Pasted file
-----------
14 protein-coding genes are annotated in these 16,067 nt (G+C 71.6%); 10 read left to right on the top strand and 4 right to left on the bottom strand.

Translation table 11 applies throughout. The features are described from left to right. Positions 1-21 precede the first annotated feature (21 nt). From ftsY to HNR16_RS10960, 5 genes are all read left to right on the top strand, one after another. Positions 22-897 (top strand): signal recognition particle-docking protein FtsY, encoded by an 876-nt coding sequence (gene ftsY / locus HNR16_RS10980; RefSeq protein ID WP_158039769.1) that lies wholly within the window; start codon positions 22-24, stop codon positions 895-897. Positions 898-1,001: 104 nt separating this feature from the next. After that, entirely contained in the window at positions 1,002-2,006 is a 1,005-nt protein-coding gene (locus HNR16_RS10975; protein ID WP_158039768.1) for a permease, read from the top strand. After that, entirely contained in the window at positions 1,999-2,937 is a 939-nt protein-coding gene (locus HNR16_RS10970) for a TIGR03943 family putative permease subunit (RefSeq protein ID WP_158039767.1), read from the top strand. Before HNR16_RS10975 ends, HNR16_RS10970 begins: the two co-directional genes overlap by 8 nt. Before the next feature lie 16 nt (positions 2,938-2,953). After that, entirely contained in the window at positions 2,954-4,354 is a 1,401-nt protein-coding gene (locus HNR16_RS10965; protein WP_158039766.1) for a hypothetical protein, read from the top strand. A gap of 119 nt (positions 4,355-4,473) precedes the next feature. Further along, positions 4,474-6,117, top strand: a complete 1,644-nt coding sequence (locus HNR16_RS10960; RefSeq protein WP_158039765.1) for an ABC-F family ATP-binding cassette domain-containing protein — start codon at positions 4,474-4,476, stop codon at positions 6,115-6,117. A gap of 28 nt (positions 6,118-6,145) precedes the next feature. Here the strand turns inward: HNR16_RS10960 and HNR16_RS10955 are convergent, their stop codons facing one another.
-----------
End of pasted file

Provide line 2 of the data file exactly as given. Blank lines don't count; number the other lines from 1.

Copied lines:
Translation table 11 applies throughout. The features are described from left to right. Positions 1-21 precede the first annotated feature (21 nt). From ftsY to HNR16_RS10960, 5 genes are all read left to right on the top strand, one after another. Positions 22-897 (top strand): signal recognition particle-docking protein FtsY, encoded by an 876-nt coding sequence (gene ftsY / locus HNR16_RS10980; RefSeq protein ID WP_158039769.1) that lies wholly within the window; start codon positions 22-24, stop codon positions 895-897. Positions 898-1,001: 104 nt separating this feature from the next. After that, entirely contained in the window at positions 1,002-2,006 is a 1,005-nt protein-coding gene (locus HNR16_RS10975; protein ID WP_158039768.1) for a permease, read from the top strand. After that, entirely contained in the window at positions 1,999-2,937 is a 939-nt protein-coding gene (locus HNR16_RS10970) for a TIGR03943 family putative permease subunit (RefSeq protein ID WP_158039767.1), read from the top strand. Before HNR16_RS10975 ends, HNR16_RS10970 begins: the two co-directional genes overlap by 8 nt. Before the next feature lie 16 nt (positions 2,938-2,953). After that, entirely contained in the window at positions 2,954-4,354 is a 1,401-nt protein-coding gene (locus HNR16_RS10965; protein WP_158039766.1) for a hypothetical protein, read from the top strand. A gap of 119 nt (positions 4,355-4,473) precedes the next feature. Further along, positions 4,474-6,117, top strand: a complete 1,644-nt coding sequence (locus HNR16_RS10960; RefSeq protein WP_158039765.1) for an ABC-F family ATP-binding cassette domain-containing protein — start codon at positions 4,474-4,476, stop codon at positions 6,115-6,117. A gap of 28 nt (positions 6,118-6,145) precedes the next feature. Here the strand turns inward: HNR16_RS10960 and HNR16_RS10955 are convergent, their stop codons facing one another.